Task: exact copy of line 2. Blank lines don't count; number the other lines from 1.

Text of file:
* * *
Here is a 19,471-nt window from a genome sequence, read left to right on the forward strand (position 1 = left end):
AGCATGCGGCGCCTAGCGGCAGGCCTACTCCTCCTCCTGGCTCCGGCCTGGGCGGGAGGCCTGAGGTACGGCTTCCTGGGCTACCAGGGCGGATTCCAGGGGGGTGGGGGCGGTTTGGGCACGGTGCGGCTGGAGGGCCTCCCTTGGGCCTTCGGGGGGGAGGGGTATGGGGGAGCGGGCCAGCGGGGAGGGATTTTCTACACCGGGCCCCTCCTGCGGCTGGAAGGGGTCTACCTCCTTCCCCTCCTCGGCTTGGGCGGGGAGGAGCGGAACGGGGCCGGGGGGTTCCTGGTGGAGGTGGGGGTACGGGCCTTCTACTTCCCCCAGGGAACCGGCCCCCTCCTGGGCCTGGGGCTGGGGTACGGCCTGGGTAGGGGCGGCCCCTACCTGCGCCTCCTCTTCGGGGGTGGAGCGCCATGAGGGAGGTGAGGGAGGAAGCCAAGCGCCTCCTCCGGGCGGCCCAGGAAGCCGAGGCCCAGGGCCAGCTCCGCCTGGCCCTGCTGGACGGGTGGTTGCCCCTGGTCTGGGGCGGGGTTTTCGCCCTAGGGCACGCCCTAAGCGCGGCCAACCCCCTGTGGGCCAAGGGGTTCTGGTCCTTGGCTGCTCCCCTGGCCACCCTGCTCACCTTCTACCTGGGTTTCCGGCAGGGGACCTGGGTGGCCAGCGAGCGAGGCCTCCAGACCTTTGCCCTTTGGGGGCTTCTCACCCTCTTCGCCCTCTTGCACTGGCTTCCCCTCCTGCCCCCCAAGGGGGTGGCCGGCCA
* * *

AGCATGCGGCGCCTAGCGGCAGGCCTACTCCTCCTCCTGGCTCCGGCCTGGGCGGGAGGCCTGAGGTACGGCTTCCTGGGCTACCAGGGCGGATTCCAGGGGGGTGGGGGCGGTTTGGGCACGGTGCGGCTGGAGGGCCTCCCTTGGGCCTTCGGGGGGGAGGGGTATGGGGGAGCGGGCCAGCGGGGAGGGATTTTCTACACCGGGCCCCTCCTGCGGCTGGAAGGGGTCTACCTCCTTCCCCTCCTCGGCTTGGGCGGGGAGGAGCGGAACGGGGCCGGGGGGTTCCTGGTGGAGGTGGGGGTACGGGCCTTCTACTTCCCCCAGGGAACCGGCCCCCTCCTGGGCCTGGGGCTGGGGTACGGCCTGGGTAGGGGCGGCCCCTACCTGCGCCTCCTCTTCGGGGGTGGAGCGCCATGAGGGAGGTGAGGGAGGAAGCCAAGCGCCTCCTCCGGGCGGCCCAGGAAGCCGAGGCCCAGGGCCAGCTCCGCCTGGCCCTGCTGGACGGGTGGTTGCCCCTGGTCTGGGGCGGGGTTTTCGCCCTAGGGCACGCCCTAAGCGCGGCCAACCCCCTGTGGGCCAAGGGGTTCTGGTCCTTGGCTGCTCCCCTGGCCACCCTGCTCACCTTCTACCTGGGTTTCCGGCAGGGGACCTGGGTGGCCAGCGAGCGAGGCCTCCAGACCTTTGCCCTTTGGGGGCTTCTCACCCTCTTCGCCCTCTTGCACTGGCTTCCCCTCCTGCCCCCCAAGGGGGTGGCCGGCCA